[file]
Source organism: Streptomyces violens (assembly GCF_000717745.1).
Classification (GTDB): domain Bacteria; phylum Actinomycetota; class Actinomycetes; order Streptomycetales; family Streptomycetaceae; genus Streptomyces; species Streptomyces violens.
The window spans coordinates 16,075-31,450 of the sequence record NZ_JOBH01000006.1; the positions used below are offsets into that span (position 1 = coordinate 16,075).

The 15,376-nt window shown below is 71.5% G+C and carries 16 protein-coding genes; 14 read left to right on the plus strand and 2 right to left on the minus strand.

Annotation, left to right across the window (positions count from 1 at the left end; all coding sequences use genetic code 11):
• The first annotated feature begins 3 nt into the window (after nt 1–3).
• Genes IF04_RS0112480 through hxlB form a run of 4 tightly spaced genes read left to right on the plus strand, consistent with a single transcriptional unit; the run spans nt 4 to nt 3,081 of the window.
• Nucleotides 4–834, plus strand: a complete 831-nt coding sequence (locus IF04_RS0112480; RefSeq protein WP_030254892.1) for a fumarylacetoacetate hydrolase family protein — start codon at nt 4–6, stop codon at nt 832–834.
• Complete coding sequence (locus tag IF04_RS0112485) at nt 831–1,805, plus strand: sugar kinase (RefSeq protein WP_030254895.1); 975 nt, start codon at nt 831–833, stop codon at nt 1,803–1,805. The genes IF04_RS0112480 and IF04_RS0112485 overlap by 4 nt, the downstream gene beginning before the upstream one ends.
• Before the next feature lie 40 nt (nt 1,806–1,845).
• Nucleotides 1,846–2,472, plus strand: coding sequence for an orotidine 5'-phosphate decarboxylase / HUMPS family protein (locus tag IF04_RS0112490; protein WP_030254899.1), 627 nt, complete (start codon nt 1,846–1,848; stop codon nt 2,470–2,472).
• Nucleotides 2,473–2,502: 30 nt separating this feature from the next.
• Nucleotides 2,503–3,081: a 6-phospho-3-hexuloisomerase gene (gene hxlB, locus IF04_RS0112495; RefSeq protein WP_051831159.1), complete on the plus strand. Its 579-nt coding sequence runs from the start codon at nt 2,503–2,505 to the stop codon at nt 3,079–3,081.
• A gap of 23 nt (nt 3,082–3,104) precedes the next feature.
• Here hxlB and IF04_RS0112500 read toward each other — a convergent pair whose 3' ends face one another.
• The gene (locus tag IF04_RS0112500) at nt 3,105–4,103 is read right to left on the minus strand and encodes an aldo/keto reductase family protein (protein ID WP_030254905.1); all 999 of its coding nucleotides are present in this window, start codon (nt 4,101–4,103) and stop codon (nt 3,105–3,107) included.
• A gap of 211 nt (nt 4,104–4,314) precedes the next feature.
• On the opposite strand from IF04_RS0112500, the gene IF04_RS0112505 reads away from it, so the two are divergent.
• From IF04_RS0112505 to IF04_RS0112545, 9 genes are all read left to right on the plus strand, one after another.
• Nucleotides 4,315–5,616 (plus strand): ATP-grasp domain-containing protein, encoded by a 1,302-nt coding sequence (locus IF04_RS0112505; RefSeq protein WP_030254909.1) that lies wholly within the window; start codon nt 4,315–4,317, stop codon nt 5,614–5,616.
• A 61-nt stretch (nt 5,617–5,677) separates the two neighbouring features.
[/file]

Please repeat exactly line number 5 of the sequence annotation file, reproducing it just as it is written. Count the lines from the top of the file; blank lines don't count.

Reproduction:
Annotation, left to right across the window (positions count from 1 at the left end; all coding sequences use genetic code 11):